Tag Archives: Evolution

TEDtalk: David Byrne: How Architecture Helped Music Evolve [VIDEO]

As his career grew, David Byrne went from playing CBGB to Carnegie Hall. He asks: Does the venue make the music? From outdoor drumming to Wagnerian operas to arena rock, he explores how context has pushed musical innovation.

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It’s Time for Indie Artists to Organize, Now More Than Ever! – Join the Music Without Labels Community! – There are Great Benefits to Be Had!!


Right now it is more important than ever for independent artists to organize together. Music Without Labels is an environment dedicated to the ideas and solutions that are going to carry indie artists to where they want to be: in complete control, and with as many options as possible to further their careers.

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The Loss of Competition in Tech

The key to success is knowing something nobody else knows. It seems to me that too many of the people in the web or tech fields are strictly focused on what everybody else does know, and they don’t take this information and use it to create the next big evolution, but instead, they try to create something that fits into what everybody else is already talking about, or are focused on at the moment, in order to fit into a perceived market trend.

There also always seems to be much speculation about what the next big trend will will be, but usually we end up being very wrong. For example, many people are betting on the tablet PC to be the next BIG innovation, however, I will suggest something later in this post that could make the tablet PC obsolete, and even if it isn’t realized now, the chances are that someone will realize it eventually, and it will then take the place of the tab. I will give you a very recent example of why this issue occurs.

Currently, and widely because of this years CES Convention, the web is buzzing about tablet PC’s and iSlate speculation, and eReaders. It seems to me that in both categories, there are many competitors with extremely similar products. At least all of the big brands out there seem to be following a trend. There aren’t very many different solutions in terms of features and technologies.

How could they all have come out with similar products at the same time? The future of eReaders and portable PCs is so uncertain.. How could they all have come up with the same answers to the same questions, and especially when there are many different directions left unexplored by any of them?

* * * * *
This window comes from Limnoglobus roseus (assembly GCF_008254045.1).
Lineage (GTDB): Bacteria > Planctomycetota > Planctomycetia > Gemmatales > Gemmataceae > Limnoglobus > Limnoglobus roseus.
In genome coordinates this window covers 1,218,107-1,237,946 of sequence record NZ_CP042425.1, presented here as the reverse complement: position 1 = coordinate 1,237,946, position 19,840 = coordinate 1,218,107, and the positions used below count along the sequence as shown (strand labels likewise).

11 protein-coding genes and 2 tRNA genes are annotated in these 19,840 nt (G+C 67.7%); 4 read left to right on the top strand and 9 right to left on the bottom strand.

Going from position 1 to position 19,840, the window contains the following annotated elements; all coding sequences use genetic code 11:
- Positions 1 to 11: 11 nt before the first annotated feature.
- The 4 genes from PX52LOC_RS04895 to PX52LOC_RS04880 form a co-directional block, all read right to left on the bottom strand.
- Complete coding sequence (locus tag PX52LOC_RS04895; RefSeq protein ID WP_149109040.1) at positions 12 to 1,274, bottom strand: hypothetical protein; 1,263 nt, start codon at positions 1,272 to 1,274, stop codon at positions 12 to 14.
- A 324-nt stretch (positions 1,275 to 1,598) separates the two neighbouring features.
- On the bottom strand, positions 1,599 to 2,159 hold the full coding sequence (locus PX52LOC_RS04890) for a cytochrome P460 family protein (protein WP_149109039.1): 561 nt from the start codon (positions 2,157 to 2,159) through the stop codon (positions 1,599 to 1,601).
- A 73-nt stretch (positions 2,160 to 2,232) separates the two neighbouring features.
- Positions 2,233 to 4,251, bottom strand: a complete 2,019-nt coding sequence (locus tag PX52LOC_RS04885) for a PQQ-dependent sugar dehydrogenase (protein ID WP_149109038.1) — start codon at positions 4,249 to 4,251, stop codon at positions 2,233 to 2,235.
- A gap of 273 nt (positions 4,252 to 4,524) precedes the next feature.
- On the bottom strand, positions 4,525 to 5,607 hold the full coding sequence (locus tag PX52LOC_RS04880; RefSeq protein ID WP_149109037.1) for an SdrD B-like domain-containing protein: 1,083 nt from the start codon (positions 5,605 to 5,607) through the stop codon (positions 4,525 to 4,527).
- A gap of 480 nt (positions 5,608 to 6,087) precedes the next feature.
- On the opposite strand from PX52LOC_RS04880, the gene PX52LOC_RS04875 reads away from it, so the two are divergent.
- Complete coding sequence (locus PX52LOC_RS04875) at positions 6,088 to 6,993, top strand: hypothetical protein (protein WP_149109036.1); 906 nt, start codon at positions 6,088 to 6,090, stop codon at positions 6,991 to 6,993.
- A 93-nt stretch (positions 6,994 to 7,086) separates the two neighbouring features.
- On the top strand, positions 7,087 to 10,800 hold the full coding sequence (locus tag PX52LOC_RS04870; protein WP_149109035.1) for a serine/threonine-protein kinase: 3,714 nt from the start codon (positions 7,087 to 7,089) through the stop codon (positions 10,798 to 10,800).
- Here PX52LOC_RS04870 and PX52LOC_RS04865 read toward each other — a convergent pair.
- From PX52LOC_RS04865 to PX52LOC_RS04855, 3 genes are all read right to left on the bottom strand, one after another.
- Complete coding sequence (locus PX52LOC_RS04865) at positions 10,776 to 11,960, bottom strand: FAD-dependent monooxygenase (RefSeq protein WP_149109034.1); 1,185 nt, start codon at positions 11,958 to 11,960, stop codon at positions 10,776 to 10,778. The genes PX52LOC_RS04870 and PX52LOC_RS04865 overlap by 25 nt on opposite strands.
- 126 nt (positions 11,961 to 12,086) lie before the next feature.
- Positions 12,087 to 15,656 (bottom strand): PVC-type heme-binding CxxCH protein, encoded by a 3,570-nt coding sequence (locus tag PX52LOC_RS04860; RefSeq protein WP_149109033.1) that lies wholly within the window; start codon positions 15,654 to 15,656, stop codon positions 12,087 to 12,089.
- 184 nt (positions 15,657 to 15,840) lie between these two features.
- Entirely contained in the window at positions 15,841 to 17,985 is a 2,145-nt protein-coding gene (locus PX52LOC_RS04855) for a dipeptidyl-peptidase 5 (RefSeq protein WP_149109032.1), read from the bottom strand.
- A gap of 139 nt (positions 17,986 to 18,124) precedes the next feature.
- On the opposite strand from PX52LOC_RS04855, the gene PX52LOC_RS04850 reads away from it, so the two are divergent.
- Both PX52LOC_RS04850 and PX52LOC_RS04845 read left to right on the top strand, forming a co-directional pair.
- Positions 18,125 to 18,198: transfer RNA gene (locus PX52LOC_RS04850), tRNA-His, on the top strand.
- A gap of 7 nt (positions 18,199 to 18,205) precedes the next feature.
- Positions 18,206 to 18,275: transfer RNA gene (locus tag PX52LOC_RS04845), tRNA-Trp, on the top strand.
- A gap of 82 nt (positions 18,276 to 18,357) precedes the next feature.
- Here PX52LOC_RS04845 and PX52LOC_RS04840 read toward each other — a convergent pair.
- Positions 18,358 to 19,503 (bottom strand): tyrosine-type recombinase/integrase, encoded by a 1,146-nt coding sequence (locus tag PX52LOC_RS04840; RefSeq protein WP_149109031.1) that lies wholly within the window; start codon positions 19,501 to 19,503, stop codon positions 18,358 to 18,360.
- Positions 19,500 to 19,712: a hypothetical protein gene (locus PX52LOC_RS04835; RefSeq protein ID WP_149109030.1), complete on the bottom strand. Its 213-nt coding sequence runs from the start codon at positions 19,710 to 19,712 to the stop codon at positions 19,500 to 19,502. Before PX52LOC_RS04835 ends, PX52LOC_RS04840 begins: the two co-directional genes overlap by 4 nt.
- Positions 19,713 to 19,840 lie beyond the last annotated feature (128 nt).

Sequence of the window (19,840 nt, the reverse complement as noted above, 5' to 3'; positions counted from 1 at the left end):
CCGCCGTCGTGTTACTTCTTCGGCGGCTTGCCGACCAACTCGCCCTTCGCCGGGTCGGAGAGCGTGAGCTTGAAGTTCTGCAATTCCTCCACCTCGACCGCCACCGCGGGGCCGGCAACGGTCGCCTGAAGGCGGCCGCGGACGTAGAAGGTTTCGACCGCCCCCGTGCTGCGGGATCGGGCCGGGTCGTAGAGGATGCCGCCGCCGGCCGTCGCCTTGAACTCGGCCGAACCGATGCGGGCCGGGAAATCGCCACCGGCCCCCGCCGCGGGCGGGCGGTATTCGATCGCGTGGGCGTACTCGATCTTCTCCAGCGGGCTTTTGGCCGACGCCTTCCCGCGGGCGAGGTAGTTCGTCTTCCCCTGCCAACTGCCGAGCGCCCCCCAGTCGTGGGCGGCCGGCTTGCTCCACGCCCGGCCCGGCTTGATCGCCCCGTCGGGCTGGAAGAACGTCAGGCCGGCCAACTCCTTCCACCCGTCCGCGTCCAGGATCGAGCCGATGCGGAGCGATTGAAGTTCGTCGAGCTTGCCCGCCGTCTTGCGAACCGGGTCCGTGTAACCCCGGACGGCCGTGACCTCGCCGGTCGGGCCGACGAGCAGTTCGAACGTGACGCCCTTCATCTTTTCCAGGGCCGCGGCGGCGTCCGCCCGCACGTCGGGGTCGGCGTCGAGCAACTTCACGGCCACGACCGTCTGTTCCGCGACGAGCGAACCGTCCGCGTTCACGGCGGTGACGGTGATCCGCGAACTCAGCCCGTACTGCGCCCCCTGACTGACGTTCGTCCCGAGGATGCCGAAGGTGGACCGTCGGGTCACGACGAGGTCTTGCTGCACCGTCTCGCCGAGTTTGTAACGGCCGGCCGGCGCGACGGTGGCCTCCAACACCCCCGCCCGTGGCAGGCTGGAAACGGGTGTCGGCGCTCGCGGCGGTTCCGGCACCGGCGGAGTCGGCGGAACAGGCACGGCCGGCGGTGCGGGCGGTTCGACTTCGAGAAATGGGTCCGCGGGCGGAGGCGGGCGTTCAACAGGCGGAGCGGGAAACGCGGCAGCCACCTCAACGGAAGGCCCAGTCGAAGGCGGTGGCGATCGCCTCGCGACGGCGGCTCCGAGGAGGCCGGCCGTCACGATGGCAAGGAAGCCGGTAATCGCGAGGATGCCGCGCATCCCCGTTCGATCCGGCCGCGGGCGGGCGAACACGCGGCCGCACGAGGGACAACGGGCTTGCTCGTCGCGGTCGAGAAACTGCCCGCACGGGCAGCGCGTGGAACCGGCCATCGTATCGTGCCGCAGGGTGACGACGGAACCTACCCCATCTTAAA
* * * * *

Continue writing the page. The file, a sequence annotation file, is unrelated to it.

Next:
It seems to me something fishy is going on, like they’re all talking to one another.. However, the fishy big companies aren’t the only causes of the problem. There just doesn’t seem to be any push from new companies to completely out-do their bigger competitors and introduce an innovation that makes their competitor’s products obsolete. Maybe it’s lack of resources, but I know if I’m a venture capitalist, I’m going to invest in innovation*.

The one hardware example of a new company at least slightly distinguishing themselves from their competitors has to be Plastic Logic with their Que proReader (shown at top) that is designed specifically for business solutions. But as luck would have it, eReaders may be in danger of becoming obsolete all together due to evolving portable PCs that can do almost infinitely more.

I think the winner of this debate for the hardware would be Light Blue Optic’s Light Touch 10 inch touchscreen projector; but even this has many problems, or holes, in functionality that could prevent this particular model from going to the next level. Imagine if this product was also a mini PC, but the screen expanded to Microsoft Surface proportions. It could potentially make the Surface obsolete, and in the process maybe the tablet PC as well, due to no limitations on screen size, with much less hardware, therefor less price, and the same capabilities. Why hasn’t Light Blue Optics figured this out?